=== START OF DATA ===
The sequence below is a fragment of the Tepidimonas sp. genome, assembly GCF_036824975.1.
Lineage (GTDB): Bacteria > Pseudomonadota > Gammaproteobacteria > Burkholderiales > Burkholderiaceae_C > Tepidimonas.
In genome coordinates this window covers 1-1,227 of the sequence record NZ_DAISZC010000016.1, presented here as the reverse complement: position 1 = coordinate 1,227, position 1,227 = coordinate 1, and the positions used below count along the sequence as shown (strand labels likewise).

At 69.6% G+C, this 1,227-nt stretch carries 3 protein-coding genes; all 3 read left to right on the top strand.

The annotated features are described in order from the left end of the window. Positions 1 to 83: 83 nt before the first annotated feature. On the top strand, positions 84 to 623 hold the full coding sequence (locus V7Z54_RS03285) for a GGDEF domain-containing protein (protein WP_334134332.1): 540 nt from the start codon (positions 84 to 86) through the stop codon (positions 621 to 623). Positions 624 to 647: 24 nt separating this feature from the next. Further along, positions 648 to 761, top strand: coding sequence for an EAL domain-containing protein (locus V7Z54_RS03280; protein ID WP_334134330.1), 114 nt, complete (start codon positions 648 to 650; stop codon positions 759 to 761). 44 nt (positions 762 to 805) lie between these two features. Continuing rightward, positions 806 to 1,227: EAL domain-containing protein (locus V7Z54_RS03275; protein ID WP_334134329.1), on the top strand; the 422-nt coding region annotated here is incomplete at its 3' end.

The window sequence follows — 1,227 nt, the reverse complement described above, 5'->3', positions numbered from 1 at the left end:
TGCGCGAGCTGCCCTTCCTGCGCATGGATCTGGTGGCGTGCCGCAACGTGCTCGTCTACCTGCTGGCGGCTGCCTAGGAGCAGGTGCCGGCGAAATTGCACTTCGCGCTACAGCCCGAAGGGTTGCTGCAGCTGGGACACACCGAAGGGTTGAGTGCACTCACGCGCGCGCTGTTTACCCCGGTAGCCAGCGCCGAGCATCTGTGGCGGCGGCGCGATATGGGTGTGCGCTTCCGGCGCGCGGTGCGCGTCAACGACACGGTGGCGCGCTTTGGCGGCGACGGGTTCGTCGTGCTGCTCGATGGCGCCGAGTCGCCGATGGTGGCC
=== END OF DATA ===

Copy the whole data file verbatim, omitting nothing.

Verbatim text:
The sequence below is a fragment of the Tepidimonas sp. genome, assembly GCF_036824975.1.
Lineage (GTDB): Bacteria > Pseudomonadota > Gammaproteobacteria > Burkholderiales > Burkholderiaceae_C > Tepidimonas.
In genome coordinates this window covers 1-1,227 of the sequence record NZ_DAISZC010000016.1, presented here as the reverse complement: position 1 = coordinate 1,227, position 1,227 = coordinate 1, and the positions used below count along the sequence as shown (strand labels likewise).

At 69.6% G+C, this 1,227-nt stretch carries 3 protein-coding genes; all 3 read left to right on the top strand.

The annotated features are described in order from the left end of the window. Positions 1 to 83: 83 nt before the first annotated feature. On the top strand, positions 84 to 623 hold the full coding sequence (locus V7Z54_RS03285) for a GGDEF domain-containing protein (protein WP_334134332.1): 540 nt from the start codon (positions 84 to 86) through the stop codon (positions 621 to 623). Positions 624 to 647: 24 nt separating this feature from the next. Further along, positions 648 to 761, top strand: coding sequence for an EAL domain-containing protein (locus V7Z54_RS03280; protein ID WP_334134330.1), 114 nt, complete (start codon positions 648 to 650; stop codon positions 759 to 761). 44 nt (positions 762 to 805) lie between these two features. Continuing rightward, positions 806 to 1,227: EAL domain-containing protein (locus V7Z54_RS03275; protein ID WP_334134329.1), on the top strand; the 422-nt coding region annotated here is incomplete at its 3' end.

The window sequence follows — 1,227 nt, the reverse complement described above, 5'->3', positions numbered from 1 at the left end:
TGCGCGAGCTGCCCTTCCTGCGCATGGATCTGGTGGCGTGCCGCAACGTGCTCGTCTACCTGCTGGCGGCTGCCTAGGAGCAGGTGCCGGCGAAATTGCACTTCGCGCTACAGCCCGAAGGGTTGCTGCAGCTGGGACACACCGAAGGGTTGAGTGCACTCACGCGCGCGCTGTTTACCCCGGTAGCCAGCGCCGAGCATCTGTGGCGGCGGCGCGATATGGGTGTGCGCTTCCGGCGCGCGGTGCGCGTCAACGACACGGTGGCGCGCTTTGGCGGCGACGGGTTCGTCGTGCTGCTCGATGGCGCCGAGTCGCCGATGGTGGCC